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Convolution integral

  1. Dec 6, 2006 #1
    Can someone explain convolution to me. I have read three different books and gone to office hours and am not getting the fundamentals.
  2. jcsd
  3. Dec 6, 2006 #2


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    In what context? Do you mean you don't understand some of the "applications"?
  4. Dec 6, 2006 #3
    I'm trying to understand in the context of probability distributions. What the convolution of the sum of two random variables represents.
  5. Dec 7, 2006 #4


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    I never really took time to ponder about this. The way it was presented to me was that the convolution appeared kind of coincidentally:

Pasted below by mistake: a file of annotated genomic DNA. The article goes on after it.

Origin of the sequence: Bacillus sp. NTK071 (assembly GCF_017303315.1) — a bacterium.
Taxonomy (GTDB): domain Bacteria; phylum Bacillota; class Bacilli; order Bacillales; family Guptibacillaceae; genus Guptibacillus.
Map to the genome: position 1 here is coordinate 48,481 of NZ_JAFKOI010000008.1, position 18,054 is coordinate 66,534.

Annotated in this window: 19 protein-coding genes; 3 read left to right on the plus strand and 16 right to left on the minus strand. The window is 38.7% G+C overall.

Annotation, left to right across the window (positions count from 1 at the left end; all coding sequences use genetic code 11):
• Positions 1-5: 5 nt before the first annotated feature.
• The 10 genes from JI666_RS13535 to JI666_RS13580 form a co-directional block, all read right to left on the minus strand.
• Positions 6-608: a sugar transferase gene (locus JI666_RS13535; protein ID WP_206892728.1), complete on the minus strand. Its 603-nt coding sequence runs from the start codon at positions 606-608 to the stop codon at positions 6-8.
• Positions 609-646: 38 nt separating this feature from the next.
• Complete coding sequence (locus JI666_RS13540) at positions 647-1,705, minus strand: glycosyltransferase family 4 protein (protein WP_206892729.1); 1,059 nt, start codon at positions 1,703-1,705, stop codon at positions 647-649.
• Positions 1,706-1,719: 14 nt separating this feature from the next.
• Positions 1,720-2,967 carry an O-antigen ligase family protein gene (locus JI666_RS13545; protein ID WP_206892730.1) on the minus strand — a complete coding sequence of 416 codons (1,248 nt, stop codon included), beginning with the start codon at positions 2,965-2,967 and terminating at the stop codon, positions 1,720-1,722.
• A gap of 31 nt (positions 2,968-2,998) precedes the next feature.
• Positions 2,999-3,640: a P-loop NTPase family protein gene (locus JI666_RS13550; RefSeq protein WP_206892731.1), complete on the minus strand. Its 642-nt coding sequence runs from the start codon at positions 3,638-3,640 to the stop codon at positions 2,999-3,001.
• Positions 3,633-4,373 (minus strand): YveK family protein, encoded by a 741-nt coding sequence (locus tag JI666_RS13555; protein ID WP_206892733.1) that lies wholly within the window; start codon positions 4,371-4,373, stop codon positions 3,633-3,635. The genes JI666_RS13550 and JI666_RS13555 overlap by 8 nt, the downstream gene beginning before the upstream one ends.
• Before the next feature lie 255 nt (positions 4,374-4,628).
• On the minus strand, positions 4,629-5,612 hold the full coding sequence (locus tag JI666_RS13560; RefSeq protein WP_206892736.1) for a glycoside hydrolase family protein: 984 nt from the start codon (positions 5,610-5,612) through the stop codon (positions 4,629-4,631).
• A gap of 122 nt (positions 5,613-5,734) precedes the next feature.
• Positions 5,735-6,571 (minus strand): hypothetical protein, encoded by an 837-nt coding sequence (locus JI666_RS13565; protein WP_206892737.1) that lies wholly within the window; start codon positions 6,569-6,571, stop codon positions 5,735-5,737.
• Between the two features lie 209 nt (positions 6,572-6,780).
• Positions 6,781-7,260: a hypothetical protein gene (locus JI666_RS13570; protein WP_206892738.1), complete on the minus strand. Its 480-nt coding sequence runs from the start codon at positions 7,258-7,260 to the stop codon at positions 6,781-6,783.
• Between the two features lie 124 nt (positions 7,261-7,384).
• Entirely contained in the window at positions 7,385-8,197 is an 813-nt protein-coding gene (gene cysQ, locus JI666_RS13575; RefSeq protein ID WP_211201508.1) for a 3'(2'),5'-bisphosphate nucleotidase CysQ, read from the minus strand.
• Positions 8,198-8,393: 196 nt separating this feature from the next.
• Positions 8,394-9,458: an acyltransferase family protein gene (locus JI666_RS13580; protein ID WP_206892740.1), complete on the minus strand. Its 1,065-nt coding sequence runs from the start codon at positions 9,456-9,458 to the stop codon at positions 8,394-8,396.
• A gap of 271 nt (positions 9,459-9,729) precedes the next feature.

We set out to find the density f of Z=X+Y by finding it's repartition function F and then differentiating it. So we proceed from definition


    This is the convolution [itex]F_X[/itex] and [itex]f_Y[/itex]. The density of Z is found simply by differentiating [itex]F_Z[/itex] wrt z and it gives the convolution of [itex]f_X[/itex] and [itex]f_Y[/itex].

    There is probably a way to understand something from this and gain some insights about the relation btw the sum of two random variables.

    Let me know if you find something interesting.
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